64 Confirmed Dead, Over 100 Missing After Tornadoes Hit Kentucky

By Zachary Stieber
Zachary Stieber
Zachary Stieber
Reporter
Zachary Stieber covers U.S. news and stories relating to the COVID-19 pandemic. He is based in Maryland.
December 13, 2021 Updated: December 13, 2021

At least 64 people were killed when four or more tornadoes struck Kentucky late Dec. 10, Gov. Andy Beshear told a press conference on Dec. 13.

Authorities believe the death toll may increase to 80.

As of Dec. 13, at least 105 Kentucky residents are still unaccounted for as National Guard personnel and hundreds of other local first respondents search for survivors, clear debris, and give food and water to those who lost their homes.

At least four tornadoes struck Kentucky just before the weekend, with one staying on the ground for more than 200 miles.

Early estimates peg the number of homes damaged or destroyed in the thousands. Deaths have been confirmed in eight Kentucky counties and damage surveyed in 19 counties. The city of Mayfield was essentially razed while other areas, including Bowling Green, saw significant damage.

“It’s hard when your whole life gets taken away in a few minutes,” Deborah Gibson of Bowling Green told the Lexington Herald-Leader after her apartment was torn apart.

Beshear said, “With this amount of damage and rubble, it may be a week or even more before we have a final count on the number of lost lives.”

Epoch Times Photo
Laura Croft searches through debris near the location where her mother and aunt were found deceased after tornadoes ripped through several U.S. states in downtown Dawson Springs, Ky., on Dec. 13, 2021. (Jon Cherry/Reuters)
Epoch Times Photo
Volunteers stand near donated supplies at Redemption City Church after tornadoes ripped through several U.S. states in downtown Dawson Springs, Ky., on Dec. 13, 2021. The church building was converted into a night shelter and supply waypoint by locals looking to offer aid in the affected region. (Jon Cherry/Reuters)

President Joe Biden on Dec. 12 declared a major federal disaster in Kentucky due to the devastation, which removes limits on the amount of aid that can be given to the state and its residents.

The storms also struck Arkansas, Illinois, Missouri, and Tennessee. National Weather Service teams are surveying the affected areas. Tens of thousands of people are without power, including about 30,000 homes in Kentucky.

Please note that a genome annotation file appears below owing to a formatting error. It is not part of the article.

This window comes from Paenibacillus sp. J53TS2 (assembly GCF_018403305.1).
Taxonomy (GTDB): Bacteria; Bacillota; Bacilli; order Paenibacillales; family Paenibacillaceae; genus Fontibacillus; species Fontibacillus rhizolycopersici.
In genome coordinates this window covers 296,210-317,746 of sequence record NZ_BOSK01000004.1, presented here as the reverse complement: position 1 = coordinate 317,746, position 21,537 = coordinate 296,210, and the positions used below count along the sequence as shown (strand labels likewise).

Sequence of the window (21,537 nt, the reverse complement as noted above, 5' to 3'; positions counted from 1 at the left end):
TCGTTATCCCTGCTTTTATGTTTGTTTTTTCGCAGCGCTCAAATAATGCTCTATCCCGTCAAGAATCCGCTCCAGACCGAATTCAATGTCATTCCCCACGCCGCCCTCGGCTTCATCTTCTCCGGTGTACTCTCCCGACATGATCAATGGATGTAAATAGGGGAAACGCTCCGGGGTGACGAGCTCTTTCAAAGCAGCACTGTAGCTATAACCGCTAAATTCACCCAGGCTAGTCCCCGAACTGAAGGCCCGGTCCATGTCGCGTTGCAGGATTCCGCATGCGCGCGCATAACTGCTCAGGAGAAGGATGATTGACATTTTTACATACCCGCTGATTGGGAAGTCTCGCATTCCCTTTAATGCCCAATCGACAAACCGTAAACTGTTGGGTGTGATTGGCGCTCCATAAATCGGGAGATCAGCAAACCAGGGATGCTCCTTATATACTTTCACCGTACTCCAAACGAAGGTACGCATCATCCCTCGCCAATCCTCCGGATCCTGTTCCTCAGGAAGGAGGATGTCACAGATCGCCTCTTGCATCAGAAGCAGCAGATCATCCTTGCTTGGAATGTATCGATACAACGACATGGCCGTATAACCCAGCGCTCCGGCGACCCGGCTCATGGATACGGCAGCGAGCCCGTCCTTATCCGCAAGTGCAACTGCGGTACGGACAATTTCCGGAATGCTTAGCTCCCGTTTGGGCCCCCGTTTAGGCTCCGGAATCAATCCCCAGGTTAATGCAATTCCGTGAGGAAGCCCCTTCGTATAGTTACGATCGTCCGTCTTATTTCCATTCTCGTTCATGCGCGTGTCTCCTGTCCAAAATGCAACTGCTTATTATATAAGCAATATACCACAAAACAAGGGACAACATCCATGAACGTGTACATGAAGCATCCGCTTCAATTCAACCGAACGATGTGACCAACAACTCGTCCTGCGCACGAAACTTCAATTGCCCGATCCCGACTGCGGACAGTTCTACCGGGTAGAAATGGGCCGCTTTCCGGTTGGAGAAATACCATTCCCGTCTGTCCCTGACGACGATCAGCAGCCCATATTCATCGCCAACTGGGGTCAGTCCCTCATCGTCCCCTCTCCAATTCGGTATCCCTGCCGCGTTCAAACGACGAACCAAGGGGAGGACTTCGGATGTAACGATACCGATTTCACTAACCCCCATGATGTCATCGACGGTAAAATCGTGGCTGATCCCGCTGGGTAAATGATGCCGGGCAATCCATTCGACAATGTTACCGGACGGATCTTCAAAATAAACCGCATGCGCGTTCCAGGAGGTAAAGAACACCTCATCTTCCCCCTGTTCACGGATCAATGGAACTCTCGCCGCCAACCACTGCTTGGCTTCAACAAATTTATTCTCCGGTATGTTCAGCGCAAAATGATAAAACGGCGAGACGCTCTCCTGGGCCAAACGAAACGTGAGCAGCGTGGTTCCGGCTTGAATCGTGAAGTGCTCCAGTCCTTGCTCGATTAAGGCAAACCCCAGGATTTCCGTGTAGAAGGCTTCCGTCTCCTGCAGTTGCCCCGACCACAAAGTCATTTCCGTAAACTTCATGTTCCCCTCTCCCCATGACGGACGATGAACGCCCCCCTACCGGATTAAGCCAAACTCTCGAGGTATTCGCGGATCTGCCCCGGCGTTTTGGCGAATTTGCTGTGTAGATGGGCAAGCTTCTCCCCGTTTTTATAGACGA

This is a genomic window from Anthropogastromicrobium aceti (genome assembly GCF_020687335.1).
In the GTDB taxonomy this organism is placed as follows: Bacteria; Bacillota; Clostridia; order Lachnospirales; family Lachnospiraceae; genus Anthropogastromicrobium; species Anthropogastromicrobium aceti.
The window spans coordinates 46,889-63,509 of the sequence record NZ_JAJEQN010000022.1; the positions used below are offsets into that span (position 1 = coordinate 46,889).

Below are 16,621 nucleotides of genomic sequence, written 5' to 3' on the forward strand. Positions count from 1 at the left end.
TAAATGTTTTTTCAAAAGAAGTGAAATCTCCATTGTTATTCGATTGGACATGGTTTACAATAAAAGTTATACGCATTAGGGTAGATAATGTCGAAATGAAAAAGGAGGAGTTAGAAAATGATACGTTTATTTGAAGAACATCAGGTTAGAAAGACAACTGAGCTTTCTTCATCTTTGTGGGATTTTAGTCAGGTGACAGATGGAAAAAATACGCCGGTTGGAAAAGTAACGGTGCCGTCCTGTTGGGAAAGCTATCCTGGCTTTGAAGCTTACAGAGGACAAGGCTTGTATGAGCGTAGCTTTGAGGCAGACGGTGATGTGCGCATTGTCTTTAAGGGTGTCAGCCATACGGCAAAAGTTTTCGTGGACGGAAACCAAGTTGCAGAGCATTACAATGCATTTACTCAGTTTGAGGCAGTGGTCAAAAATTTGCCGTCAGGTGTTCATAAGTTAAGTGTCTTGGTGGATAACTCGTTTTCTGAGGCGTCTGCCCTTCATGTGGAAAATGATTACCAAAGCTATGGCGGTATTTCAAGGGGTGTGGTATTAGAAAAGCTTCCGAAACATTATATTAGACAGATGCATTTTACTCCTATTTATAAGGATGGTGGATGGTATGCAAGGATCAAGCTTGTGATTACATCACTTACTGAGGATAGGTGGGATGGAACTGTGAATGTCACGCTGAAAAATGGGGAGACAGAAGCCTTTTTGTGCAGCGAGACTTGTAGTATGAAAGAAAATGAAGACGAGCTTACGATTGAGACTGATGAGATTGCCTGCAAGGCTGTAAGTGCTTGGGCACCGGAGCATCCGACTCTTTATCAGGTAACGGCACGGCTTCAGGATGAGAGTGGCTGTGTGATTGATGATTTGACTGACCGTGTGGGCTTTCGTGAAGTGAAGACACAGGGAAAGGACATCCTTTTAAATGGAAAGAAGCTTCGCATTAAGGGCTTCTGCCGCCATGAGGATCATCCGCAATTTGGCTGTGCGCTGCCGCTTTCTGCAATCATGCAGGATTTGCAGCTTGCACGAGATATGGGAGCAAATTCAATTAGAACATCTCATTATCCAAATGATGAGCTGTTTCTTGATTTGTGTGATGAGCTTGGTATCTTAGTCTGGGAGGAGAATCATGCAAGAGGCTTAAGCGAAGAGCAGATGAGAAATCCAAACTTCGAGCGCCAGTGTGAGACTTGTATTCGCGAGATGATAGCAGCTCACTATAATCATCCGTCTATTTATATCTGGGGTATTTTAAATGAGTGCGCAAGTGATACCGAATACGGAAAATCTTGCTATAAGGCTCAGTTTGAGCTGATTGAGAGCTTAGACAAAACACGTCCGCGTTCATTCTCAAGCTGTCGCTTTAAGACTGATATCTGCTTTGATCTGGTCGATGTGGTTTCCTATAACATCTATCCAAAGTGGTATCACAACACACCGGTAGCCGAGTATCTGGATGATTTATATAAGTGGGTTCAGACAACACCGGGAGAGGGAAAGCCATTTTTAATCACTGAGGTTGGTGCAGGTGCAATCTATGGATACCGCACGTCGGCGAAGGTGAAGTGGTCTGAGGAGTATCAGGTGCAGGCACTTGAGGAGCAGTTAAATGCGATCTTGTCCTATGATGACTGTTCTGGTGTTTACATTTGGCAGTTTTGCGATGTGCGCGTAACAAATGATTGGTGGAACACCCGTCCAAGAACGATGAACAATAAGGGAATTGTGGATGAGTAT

Tennessee Gov. Bill Lee on Dec. 13 asked Biden for an emergency declaration in nine counties affected by the storm.

“Our emergency officials, first responders, and law enforcement brought hope where there was none in the aftermath of these storms,” Lee said in a statement. “Our effort now will be to bring as much relief as possible to these devastated communities.”

Tennessee has recorded at least four deaths from the tornado outbreak.

Illinois Gov. J.B. Pritzker issued a disaster declaration for multiple counties impacted by the storms, and said his office was working with the White House and the Federal Emergency Management Agency to access federal resources. Six people died in Edwardsville after the roof of an Amazon warehouse collapsed.

Epoch Times Photo
Recovery operations continue after the partial collapse of an Amazon Fulfillment Center in Edwardsville, Ill., on Dec. 12, 2021. (Tim Vizer/AFP via Getty Images)
Epoch Times Photo
Destruction along Reelfoot Lake in the aftermath of tornadoes that through the region, in Samburg, Tenn., on Dec. 12, 2021. (Gerald Herbert/AP Photo)

Missouri, which has recorded two deaths, saw hundreds of homes and buildings damaged or destroyed.

“We are deeply saddened to learn of the loss of life caused by this powerful-sustained storm system, and we are praying for the family and friends of those we have lost,” Gov. Mike Parson said in a statement.

Arkansas Gov. Asa Hutchinson said he witnessed the damage while flying over some of the communities.

“As you fly over some of the communities that are impacted, there’s swaths of houses that are destroyed. People are displaced,” he said on CNN.

Several people have died in Arkansas.

The toll seemed worse initially, particularly at a candle factory in Mayfield, Kentucky. But 94 survivors have been reached, with eight workers dead and another eight still missing, Beshear said.

A similar situation played out in Monette, Arkansas, where a nursing home was struck.

“It was like heaven sucked up the roof and all the contents of it,” Hutchinson said, but just one life was lost. That was “just a miracle.”

Zachary Stieber
Zachary Stieber covers U.S. news and stories relating to the COVID-19 pandemic. He is based in Maryland.